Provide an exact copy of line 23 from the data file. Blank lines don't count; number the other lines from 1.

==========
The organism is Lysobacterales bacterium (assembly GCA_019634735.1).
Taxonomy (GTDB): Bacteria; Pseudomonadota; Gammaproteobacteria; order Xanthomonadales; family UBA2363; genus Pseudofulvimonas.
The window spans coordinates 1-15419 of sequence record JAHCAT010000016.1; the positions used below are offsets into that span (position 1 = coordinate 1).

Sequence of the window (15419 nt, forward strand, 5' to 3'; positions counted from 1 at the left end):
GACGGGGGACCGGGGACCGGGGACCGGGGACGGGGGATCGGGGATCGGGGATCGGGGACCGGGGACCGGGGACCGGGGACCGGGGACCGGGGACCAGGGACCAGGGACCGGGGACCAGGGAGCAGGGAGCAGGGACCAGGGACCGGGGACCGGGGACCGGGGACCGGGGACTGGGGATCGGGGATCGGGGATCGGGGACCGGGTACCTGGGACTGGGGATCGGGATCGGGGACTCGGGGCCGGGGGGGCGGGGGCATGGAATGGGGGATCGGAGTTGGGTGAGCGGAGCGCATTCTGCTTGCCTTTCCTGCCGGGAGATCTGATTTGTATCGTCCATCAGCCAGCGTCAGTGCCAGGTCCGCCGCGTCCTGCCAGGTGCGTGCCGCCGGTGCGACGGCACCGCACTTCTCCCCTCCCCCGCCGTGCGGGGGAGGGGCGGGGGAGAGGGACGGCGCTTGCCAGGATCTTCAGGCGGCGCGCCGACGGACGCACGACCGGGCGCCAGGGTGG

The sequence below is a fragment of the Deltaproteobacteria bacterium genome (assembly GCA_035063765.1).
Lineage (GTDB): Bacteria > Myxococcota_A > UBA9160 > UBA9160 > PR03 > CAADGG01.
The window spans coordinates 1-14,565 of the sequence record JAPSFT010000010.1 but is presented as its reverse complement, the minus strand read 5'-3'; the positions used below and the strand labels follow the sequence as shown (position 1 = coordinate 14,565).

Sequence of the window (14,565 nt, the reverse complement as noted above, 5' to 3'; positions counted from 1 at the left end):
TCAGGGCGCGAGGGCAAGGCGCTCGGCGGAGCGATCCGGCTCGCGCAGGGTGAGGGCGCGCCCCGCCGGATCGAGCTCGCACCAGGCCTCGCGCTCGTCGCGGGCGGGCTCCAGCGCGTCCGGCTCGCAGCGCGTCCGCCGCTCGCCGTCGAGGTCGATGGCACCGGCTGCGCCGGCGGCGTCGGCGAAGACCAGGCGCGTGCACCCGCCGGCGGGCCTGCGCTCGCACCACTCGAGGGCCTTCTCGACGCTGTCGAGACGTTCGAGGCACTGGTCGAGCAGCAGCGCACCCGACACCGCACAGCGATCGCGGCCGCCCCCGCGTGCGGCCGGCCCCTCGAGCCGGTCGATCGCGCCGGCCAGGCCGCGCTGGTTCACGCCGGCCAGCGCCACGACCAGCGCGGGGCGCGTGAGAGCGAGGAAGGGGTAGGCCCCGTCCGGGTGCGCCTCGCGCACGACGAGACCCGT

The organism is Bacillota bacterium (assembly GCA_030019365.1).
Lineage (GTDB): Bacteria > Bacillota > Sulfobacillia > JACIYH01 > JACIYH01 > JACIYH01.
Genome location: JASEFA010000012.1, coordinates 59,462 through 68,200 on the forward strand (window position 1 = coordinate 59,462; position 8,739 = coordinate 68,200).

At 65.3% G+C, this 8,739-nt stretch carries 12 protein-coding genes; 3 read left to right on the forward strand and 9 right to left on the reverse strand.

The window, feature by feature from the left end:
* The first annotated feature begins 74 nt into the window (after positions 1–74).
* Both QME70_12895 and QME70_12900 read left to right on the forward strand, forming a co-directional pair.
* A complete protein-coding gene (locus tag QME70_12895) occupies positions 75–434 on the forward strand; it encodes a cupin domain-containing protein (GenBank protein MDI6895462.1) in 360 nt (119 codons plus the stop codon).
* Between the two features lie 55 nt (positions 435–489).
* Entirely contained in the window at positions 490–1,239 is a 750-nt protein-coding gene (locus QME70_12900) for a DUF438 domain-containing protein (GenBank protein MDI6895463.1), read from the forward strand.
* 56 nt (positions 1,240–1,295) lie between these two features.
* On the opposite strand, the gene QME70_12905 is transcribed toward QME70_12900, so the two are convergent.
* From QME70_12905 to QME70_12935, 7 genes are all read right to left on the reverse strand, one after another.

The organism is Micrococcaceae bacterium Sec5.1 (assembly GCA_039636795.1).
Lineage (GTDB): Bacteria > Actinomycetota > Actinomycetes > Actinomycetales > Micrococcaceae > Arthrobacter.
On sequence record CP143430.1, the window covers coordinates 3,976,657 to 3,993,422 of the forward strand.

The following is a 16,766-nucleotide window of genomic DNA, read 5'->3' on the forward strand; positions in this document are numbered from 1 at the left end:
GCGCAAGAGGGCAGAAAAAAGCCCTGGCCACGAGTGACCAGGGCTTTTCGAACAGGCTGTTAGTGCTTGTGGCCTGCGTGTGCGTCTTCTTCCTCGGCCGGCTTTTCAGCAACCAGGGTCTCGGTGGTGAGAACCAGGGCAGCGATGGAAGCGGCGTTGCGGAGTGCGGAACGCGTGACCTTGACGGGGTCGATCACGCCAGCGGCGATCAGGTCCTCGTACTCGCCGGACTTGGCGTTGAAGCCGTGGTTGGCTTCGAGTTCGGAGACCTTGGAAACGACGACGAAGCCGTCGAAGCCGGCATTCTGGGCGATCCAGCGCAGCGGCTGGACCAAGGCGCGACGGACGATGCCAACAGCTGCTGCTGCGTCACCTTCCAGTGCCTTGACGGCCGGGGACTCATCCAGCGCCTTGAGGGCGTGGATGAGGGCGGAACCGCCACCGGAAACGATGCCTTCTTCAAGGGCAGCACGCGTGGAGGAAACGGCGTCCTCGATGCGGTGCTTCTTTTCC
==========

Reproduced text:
* From QME70_12905 to QME70_12935, 7 genes are all read right to left on the reverse strand, one after another.